RECIPE FOR MILE HIGH BISCUITS
1/31/16 As many of you know, buttermilk biscuits are a passion with me. I make them from scratch almost every Saturday morning. For several years I’ve been searching for the right balance to get mile high, flaky biscuits that are memorable. This is the result to date:
1 cup all-purpose flour.
¼ tsp. baking soda.
1 heaping tsp. baking powder.
Pinch of salt.
Mix together thoroughly.
Next: 3 tablespoons unsalted butter cut into pea size chunks. (use floured knife blade)
Now, this is key----put butter chunks into flour mix and with flour coated hands, separate and squeeze each chunk flat.
Buttermilk: SMALLEST amount possible in order to pick up flour and butter mix. Form into ball and place on floured breadboard. Knead 4 or 5 times until it’s cohesive, spread into oblong shape about ½ inch thick. Fold back onto it-self in thirds. Knead and repeat.
Knead into a smooth ball. Pat out to a circle about ½ inch thick, cut with floured biscuit cutter and bake. 425 degrees for 15-16 minutes. (keep checking)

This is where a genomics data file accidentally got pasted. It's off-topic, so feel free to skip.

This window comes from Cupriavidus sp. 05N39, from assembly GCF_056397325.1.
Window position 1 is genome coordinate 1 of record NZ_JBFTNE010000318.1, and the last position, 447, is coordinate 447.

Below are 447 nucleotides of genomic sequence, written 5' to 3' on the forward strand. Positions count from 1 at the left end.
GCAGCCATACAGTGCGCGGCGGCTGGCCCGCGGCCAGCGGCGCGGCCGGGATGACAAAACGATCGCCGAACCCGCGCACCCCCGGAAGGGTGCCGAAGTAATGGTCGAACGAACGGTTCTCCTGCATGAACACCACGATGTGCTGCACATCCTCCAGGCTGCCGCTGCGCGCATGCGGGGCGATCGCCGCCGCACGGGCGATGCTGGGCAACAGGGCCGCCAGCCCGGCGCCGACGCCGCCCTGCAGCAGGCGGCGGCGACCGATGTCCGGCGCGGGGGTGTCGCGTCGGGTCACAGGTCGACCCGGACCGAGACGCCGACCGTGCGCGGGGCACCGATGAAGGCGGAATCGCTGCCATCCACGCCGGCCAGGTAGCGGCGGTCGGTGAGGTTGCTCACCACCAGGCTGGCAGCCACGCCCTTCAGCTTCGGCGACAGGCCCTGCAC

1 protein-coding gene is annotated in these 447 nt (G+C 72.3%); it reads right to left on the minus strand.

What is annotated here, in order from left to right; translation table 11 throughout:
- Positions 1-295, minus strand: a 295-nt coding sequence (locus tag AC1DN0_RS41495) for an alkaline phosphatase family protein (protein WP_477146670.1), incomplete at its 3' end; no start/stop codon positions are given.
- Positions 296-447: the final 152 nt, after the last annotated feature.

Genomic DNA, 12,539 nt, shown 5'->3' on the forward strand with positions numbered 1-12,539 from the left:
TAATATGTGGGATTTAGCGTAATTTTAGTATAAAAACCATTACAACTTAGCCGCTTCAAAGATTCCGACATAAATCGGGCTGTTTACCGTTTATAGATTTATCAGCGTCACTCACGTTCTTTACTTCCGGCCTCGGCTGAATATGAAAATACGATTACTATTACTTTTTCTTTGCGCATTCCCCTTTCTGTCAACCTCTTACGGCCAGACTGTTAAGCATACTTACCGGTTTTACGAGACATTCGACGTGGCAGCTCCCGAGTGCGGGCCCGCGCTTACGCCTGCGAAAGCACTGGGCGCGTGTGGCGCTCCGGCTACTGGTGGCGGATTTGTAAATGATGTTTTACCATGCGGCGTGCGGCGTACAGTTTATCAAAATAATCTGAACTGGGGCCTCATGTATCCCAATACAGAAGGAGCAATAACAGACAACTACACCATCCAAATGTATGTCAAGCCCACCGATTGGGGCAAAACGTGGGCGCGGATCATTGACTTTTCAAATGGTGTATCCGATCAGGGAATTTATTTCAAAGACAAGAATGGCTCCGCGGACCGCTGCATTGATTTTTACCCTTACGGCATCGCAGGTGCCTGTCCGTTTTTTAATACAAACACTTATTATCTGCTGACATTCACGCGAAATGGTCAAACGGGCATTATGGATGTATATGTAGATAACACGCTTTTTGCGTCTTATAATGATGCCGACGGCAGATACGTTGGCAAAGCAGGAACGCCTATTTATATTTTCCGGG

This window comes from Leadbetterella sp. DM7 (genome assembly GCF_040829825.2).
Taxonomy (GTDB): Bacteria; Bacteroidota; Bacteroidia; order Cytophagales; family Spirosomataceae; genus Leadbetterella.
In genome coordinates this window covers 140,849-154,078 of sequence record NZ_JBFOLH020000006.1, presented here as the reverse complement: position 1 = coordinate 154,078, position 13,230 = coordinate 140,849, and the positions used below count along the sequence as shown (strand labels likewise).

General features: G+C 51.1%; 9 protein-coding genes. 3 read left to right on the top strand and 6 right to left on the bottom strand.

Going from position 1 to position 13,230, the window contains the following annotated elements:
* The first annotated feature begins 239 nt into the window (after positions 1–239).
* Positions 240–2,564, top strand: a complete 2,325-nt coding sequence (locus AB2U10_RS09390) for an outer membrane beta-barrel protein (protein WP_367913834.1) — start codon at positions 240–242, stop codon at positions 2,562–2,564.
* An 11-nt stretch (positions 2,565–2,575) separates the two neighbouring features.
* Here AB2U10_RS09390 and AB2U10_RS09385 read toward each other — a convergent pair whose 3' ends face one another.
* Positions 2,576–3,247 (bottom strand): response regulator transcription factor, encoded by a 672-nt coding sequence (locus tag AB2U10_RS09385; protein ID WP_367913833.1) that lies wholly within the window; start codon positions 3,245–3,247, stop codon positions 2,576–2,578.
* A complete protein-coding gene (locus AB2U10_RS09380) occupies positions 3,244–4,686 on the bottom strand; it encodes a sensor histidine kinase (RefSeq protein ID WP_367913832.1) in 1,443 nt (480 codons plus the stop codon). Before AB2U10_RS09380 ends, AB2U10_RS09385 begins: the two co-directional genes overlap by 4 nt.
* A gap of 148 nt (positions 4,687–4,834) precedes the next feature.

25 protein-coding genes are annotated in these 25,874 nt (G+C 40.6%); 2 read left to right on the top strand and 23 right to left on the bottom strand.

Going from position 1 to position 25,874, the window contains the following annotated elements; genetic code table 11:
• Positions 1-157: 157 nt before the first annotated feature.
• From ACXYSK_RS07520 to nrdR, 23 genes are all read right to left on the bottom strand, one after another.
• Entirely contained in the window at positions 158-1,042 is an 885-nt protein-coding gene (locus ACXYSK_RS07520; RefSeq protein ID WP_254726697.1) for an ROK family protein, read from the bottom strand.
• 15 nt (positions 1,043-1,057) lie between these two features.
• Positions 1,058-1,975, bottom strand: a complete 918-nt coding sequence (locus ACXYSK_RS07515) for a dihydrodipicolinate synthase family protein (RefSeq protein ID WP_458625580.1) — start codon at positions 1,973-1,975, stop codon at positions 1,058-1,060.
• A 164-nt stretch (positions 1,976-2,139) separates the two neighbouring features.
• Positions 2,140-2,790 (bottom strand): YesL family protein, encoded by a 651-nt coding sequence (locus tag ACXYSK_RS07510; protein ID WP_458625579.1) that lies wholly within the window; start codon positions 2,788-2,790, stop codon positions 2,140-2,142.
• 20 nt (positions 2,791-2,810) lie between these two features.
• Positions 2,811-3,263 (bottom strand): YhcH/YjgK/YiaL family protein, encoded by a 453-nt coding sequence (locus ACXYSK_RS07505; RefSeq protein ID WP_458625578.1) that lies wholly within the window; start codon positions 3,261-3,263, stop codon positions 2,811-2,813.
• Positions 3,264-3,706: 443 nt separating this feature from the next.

Hints: Hands should be kept cold and dry. I use paper towel to cleanse my hands during process. Do not twist cutter, plunge and lift.
RECIPE FOR AUTHORS:
1) Works for me, something I learned from bitter experience. When I start a new novel the first thing I do is buy a fresh steno notebook and start a chronicle. I have a date column, a subject column, a name column and a page column. Whenever I finish a writing session I record what I’ve done. I enter the date, a few words about the session if necessary, names of any new characters introduced and the page number. Additionally, I highlight names in yellow. You will find yourself referring back to these pages constantly as your book grows and your characters multiply. Try it!